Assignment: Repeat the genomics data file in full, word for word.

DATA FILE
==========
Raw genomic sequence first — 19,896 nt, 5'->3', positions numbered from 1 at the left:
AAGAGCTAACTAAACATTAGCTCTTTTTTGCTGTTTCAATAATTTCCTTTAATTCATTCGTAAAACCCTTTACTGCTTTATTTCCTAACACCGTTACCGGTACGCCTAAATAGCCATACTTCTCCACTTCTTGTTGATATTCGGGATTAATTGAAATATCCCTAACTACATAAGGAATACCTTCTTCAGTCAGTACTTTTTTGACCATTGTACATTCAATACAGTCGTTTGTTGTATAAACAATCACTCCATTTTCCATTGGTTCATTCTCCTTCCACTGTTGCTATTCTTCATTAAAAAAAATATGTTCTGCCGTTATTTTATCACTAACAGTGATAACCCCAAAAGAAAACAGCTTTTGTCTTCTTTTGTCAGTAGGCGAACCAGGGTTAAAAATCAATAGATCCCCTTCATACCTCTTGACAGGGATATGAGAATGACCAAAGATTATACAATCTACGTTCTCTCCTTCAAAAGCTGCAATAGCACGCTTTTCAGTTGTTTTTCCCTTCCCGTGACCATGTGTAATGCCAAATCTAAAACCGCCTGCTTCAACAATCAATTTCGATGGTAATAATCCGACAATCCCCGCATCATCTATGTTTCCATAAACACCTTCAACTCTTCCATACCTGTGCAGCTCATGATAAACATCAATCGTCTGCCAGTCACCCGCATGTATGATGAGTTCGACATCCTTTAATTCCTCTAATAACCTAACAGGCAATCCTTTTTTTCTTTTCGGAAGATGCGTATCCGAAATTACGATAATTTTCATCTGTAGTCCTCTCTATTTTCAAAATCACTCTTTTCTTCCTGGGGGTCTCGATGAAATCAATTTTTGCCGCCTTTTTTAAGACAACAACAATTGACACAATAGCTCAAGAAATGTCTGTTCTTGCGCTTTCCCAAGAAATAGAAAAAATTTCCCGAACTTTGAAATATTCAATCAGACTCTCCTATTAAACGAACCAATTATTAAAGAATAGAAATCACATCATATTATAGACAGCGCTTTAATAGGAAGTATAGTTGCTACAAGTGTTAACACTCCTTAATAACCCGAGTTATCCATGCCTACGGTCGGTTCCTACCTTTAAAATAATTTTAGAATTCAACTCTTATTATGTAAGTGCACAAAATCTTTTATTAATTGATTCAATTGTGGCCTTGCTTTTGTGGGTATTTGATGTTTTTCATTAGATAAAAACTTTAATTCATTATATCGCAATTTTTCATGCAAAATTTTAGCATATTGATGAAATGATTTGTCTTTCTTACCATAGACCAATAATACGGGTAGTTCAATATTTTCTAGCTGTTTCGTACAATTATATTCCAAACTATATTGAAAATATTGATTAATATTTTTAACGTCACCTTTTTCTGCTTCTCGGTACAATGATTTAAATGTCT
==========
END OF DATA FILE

Raw genomic sequence first — 19,896 nt, 5'->3', positions numbered from 1 at the left:
AAGAGCTAACTAAACATTAGCTCTTTTTTGCTGTTTCAATAATTTCCTTTAATTCATTCGTAAAACCCTTTACTGCTTTATTTCCTAACACCGTTACCGGTACGCCTAAATAGCCATACTTCTCCACTTCTTGTTGATATTCGGGATTAATTGAAATATCCCTAACTACATAAGGAATACCTTCTTCAGTCAGTACTTTTTTGACCATTGTACATTCAATACAGTCGTTTGTTGTATAAACAATCACTCCATTTTCCATTGGTTCATTCTCCTTCCACTGTTGCTATTCTTCATTAAAAAAAATATGTTCTGCCGTTATTTTATCACTAACAGTGATAACCCCAAAAGAAAACAGCTTTTGTCTTCTTTTGTCAGTAGGCGAACCAGGGTTAAAAATCAATAGATCCCCTTCATACCTCTTGACAGGGATATGAGAATGACCAAAGATTATACAATCTACGTTCTCTCCTTCAAAAGCTGCAATAGCACGCTTTTCAGTTGTTTTTCCCTTCCCGTGACCATGTGTAATGCCAAATCTAAAACCGCCTGCTTCAACAATCAATTTCGATGGTAATAATCCGACAATCCCCGCATCATCTATGTTTCCATAAACACCTTCAACTCTTCCATACCTGTGCAGCTCATGATAAACATCAATCGTCTGCCAGTCACCCGCATGTATGATGAGTTCGACATCCTTTAATTCCTCTAATAACCTAACAGGCAATCCTTTTTTTCTTTTCGGAAGATGCGTATCCGAAATTACGATAATTTTCATCTGTAGTCCTCTCTATTTTCAAAATCACTCTTTTCTTCCTGGGGGTCTCGATGAAATCAATTTTTGCCGCCTTTTTTAAGACAACAACAATTGACACAATAGCTCAAGAAATGTCTGTTCTTGCGCTTTCCCAAGAAATAGAAAAAATTTCCCGAACTTTGAAATATTCAATCAGACTCTCCTATTAAACGAACCAATTATTAAAGAATAGAAATCACATCATATTATAGACAGCGCTTTAATAGGAAGTATAGTTGCTACAAGTGTTAACACTCCTTAATAACCCGAGTTATCCATGCCTACGGTCGGTTCCTACCTTTAAAATAATTTTAGAATTCAACTCTTATTATGTAAGTGCACAAAATCTTTTATTAATTGATTCAATTGTGGCCTTGCTTTTGTGGGTATTTGATGTTTTTCATTAGATAAAAACTTTAATTCATTATATCGCAATTTTTCATGCAAAATTTTAGCATATTGATGAAATGATTTGTCTTTCTTACCATAGACCAATAATACGGGTAGTTCAATATTTTCTAGCTGTTTCGTACAATTATATTCCAAACTATATTGAAAATATTGATTAATATTTTTAACGTCACCTTTTTCTGCTTCTCGGTACAATGATTTAAATGTCT